Cooking American lotus seeds

As soon as Joey Fonseca got home, he poured a huge glass of swamp bay leaf tea and retreated to his shady back porch to extract the gran à voler seeds from their pods.

There really wasn’t any art to it: The pods were simply broken open by hand with a twisting motion to expose the seeds.

“Watch for worms in the nuts,” cautioned Fonseca as he tossed the shelled seeds in a colander.

I had learned earlier that other creatures also like the succulent seeds: Some of the tough pods were severely shredded by birds such as boat-tailed grackles.

After he shelled about 2 pounds of seeds, he rinsed them and set them aside. He put a couple of quarts of water in a large pot and added liquid crab boil, salt and crumbled bay leaves.

After the water came to a boil, he added the seeds.

When the water returned to a boil, he cooked them for 2 minutes. When the shells of the younger seeds split, they were judged done.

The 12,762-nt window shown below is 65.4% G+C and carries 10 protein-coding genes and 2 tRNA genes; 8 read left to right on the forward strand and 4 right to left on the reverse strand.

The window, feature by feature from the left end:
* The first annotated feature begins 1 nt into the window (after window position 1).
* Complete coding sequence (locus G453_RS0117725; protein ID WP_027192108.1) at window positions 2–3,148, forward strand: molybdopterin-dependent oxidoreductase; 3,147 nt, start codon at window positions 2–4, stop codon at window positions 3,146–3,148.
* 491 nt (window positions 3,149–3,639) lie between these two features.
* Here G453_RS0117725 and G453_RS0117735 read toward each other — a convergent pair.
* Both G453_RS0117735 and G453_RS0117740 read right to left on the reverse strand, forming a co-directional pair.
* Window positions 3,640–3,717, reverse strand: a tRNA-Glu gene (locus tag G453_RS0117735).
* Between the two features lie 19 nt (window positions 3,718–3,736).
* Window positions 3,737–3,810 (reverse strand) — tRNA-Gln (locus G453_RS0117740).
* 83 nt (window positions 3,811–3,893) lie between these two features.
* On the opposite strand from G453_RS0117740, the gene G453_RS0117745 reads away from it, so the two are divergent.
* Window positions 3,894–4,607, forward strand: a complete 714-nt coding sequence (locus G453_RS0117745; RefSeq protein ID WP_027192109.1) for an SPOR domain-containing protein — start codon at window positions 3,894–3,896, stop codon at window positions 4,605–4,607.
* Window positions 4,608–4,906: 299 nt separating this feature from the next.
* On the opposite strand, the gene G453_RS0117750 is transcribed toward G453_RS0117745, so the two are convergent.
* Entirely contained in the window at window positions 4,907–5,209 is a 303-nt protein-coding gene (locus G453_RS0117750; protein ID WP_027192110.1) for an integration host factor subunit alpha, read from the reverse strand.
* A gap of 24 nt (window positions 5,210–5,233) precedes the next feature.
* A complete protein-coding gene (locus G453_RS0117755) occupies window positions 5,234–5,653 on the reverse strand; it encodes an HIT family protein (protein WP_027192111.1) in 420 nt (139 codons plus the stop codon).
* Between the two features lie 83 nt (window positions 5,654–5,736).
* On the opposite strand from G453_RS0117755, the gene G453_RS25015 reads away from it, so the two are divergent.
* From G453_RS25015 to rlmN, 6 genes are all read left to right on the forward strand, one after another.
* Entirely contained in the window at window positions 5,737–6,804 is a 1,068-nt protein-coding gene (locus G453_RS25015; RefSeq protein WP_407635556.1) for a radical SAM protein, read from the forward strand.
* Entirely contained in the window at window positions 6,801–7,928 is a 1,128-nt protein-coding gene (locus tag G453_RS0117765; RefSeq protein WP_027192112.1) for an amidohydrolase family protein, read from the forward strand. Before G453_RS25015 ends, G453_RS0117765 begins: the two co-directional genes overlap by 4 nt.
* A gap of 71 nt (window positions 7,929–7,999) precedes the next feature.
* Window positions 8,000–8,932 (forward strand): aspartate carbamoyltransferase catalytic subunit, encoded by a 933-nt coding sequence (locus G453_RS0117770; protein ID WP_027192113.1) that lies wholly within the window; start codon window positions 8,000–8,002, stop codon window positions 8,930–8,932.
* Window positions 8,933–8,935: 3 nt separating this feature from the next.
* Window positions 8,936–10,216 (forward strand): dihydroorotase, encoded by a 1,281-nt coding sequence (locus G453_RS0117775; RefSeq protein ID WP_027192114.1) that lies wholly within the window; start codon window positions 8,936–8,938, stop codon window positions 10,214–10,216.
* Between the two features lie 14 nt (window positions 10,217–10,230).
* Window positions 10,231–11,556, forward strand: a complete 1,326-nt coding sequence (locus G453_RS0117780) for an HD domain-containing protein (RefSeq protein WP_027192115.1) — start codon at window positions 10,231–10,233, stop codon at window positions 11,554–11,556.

While Fonseca was spreading the drained seeds to cool, he mentioned that “pour and boil” seafood boiling spice blends work as well as adding individual ingredients.

“I hear that some people make a stew with the seeds,” interjected wife Jeanie. “They use them in place of meat.”

Joey agreed, adding that he heard the seeds are cooked creamy and served over rice.

But these would never see rice. They were destined for an evening snack.

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About Jerald Horst 959 Articles
Jerald Horst is a retired Louisiana State University professor of fisheries. He is an active writer, book author and outdoorsman.

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